Blind

Sohan Dharmaraja, formally a Stanford engineering doctoral candidate, has created the first Braille-writer App. The app performs similar functions to a Brailler, which is a laptop like computer that is an important but specific tool used by people who are blind or have low vision. A Brailler can be used for things like typing documents and notes and to send and receive emails.  

Now, thanks to the Braille-writer app, a tablet can be used in lue of needing to purchase the very specific and dedicated Brailler. A Brailler uses a series of eight keys, one for each fingertip, the iBrailler draws the key around each fingertip. If the user becomes disoriented, they can easily recalibrate by lifting their fingers off the glass and put them back down.

Other features include:

  • Undo/redo function
  • One-click Google access
  • Search results by speech

The iPad app is now available in the app store. 

NJ Foundation for the Blind is hosting a free demonstration of the iPhones and iPads assistive technology. That assistive technology gives access to people who are blind or have low vision. The demonstration will be on Wednesday, Feb 18th from 10:00 am to 1:00pm at the NJ Foundation for the Blind on 230 Diamond Spring Road in Denville.

The demonstration will introduce people who are blind or have low vision to the iPhone and iPad accessibility features:

  • Voice Over
  • Gesture-based screen reader
  • Zoom magnification

You must register in advance by February 11 as seating is limited. To register call 973-627-0055 or by email.

The new version of Kurzweil 1000 (version 14), an award winning text-to-speech software, boast 14 improvements for users with vision disabilities. The software helps learners with vision disabilities work more efficiently. The new enhancements include:

  • The option to extract images into PDF files
  • Recognition of PNG files
  • OCR upgrades
  • A new scanning mode
  • An improved proofreading mechanism
  • The ability to record voice notes
  • Advanced editing capabilities
  • Enhanced navigation within documents

You can download a thirty-day trial or upgrade your existing copy.

The new version of Kurzweil 1000 (version 14), an award winning text-to-speech software, boast 14 improvements for users with vision disabilities. The software helps learners with vision disabilities work more efficiently. The new enhancements include:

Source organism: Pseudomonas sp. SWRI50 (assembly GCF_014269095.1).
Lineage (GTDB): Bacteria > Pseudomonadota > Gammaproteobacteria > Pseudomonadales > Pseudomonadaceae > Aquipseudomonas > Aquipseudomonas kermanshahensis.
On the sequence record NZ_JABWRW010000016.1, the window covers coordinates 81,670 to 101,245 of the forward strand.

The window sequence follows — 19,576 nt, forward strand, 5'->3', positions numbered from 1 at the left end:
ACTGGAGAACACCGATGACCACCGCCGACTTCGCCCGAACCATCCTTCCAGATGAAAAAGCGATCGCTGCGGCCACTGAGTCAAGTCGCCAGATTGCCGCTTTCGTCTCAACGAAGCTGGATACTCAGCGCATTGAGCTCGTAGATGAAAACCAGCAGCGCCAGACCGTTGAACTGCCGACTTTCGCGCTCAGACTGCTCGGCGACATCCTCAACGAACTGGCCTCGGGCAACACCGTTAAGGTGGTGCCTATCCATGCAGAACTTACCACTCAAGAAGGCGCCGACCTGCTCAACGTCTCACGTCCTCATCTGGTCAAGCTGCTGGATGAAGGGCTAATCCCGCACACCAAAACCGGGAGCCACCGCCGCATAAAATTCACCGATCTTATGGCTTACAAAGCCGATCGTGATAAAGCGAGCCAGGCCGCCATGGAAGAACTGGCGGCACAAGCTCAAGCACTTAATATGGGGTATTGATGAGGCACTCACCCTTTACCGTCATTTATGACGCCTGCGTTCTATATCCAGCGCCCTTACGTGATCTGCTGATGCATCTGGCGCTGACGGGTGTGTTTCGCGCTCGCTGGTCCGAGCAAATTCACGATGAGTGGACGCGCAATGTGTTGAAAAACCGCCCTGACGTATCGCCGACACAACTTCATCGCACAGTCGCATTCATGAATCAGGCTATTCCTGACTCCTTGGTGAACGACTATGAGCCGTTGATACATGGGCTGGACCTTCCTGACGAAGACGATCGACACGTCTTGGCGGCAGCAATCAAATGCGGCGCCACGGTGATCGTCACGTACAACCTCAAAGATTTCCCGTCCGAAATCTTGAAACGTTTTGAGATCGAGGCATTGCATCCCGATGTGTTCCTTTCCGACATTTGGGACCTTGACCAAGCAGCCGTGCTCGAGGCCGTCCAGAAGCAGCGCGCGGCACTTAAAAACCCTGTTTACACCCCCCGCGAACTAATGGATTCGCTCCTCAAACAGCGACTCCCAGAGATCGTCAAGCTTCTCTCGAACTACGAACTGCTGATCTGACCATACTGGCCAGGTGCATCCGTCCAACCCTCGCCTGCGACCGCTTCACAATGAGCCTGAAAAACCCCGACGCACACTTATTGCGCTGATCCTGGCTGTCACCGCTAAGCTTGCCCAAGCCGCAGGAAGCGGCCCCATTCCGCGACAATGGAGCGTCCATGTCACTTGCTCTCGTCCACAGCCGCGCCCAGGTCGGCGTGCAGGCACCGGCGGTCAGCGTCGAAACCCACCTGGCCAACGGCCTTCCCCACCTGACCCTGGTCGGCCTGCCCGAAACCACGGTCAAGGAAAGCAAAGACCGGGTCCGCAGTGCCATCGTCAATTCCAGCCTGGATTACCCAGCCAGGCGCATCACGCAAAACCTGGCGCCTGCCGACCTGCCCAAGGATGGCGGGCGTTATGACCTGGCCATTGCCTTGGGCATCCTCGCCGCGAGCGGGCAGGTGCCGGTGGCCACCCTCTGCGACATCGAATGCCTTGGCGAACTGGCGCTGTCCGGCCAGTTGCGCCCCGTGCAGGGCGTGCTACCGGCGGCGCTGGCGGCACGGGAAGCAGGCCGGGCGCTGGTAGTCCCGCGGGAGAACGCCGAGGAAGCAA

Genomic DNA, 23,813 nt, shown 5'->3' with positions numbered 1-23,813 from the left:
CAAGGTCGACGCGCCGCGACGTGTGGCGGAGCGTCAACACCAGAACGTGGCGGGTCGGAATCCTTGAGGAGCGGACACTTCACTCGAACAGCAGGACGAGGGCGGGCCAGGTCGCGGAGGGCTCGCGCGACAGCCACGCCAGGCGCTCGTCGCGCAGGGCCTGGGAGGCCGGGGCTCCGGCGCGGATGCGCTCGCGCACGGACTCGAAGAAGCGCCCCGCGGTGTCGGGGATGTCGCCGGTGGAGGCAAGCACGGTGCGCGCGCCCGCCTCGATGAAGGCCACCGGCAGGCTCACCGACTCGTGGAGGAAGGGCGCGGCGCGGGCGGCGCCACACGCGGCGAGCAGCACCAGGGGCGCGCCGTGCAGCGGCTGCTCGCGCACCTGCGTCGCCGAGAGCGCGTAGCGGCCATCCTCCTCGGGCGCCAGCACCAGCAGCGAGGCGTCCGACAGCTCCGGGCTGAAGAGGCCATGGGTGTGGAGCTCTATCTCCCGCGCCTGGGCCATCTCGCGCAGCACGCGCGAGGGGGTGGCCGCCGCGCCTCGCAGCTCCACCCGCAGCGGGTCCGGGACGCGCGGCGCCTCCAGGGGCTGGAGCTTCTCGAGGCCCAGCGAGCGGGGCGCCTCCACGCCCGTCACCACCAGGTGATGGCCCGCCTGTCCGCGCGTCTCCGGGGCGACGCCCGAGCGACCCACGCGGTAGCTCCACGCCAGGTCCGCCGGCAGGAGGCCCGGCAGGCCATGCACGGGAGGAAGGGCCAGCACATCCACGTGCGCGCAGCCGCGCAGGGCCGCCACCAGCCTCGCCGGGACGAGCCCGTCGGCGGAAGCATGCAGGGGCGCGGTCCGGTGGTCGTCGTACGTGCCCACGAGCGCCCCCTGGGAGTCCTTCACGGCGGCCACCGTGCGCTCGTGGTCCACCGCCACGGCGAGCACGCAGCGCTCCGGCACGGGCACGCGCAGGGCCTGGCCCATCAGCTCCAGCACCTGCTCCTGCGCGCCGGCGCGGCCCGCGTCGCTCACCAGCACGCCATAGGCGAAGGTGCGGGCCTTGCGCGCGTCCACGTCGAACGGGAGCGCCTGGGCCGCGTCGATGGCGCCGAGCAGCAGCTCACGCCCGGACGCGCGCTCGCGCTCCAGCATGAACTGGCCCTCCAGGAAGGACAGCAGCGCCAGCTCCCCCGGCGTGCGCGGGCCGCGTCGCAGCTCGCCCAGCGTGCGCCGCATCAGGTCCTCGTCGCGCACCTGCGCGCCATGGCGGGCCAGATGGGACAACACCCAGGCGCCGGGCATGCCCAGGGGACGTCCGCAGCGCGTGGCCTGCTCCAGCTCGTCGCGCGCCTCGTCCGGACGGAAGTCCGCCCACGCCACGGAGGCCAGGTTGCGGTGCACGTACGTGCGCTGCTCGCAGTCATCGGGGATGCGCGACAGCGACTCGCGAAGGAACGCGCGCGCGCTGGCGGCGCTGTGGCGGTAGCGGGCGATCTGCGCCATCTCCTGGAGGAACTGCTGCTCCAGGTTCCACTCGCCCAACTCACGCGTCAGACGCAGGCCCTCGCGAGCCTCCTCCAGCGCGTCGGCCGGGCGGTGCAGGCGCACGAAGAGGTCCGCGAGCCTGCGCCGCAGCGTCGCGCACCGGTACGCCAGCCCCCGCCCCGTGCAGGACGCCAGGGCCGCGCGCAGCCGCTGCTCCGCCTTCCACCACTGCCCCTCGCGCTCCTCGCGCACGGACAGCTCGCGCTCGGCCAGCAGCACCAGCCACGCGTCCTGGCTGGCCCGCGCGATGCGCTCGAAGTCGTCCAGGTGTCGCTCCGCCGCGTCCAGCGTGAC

• The option to extract images into PDF files
  • Recognition of PNG files
  • OCR upgrades
  • A new scanning mode
  • An improved proofreading mechanism
  • The ability to record voice notes
  • Advanced editing capabilities
  • Enhanced navigation within documents

You can download a thirty-day trial or upgrade your existing copy.

Google has improved the accessibility of the mobile versions of its app on both Android and iOS, which include:

  • Docs
  • Sheets
  • Slides

Among the new features and improvements are:

  • Real-time spell-checking in documents
  • Hiding rows and columns in spreadsheets
  • Grouping shapes in presentations

People who are blind and have vision disabilities can use screen readers such as TalkBack on Android and VoiceOver in iOS to create, edit, and share files in Docs, Sheets and Slides. The apps are also improved for screen magnification.

The updates are available for the App Store now for the iOS version of Docs, Slides, and Sheets.

As we work our way into the new year, there are new issues every vertical must address. In 2015 many of these issues center around technology. Education is always at the forefront of new issues and ether reflects or predicts the concerns of the community at large. A January 15, 2015 article by Tanya Roscorla published on the Center for Digital Education website and titled, Top 6 Higher Ed Digital Policy Issues to Watch in 2015  demonstrates this listing the top policy issues as: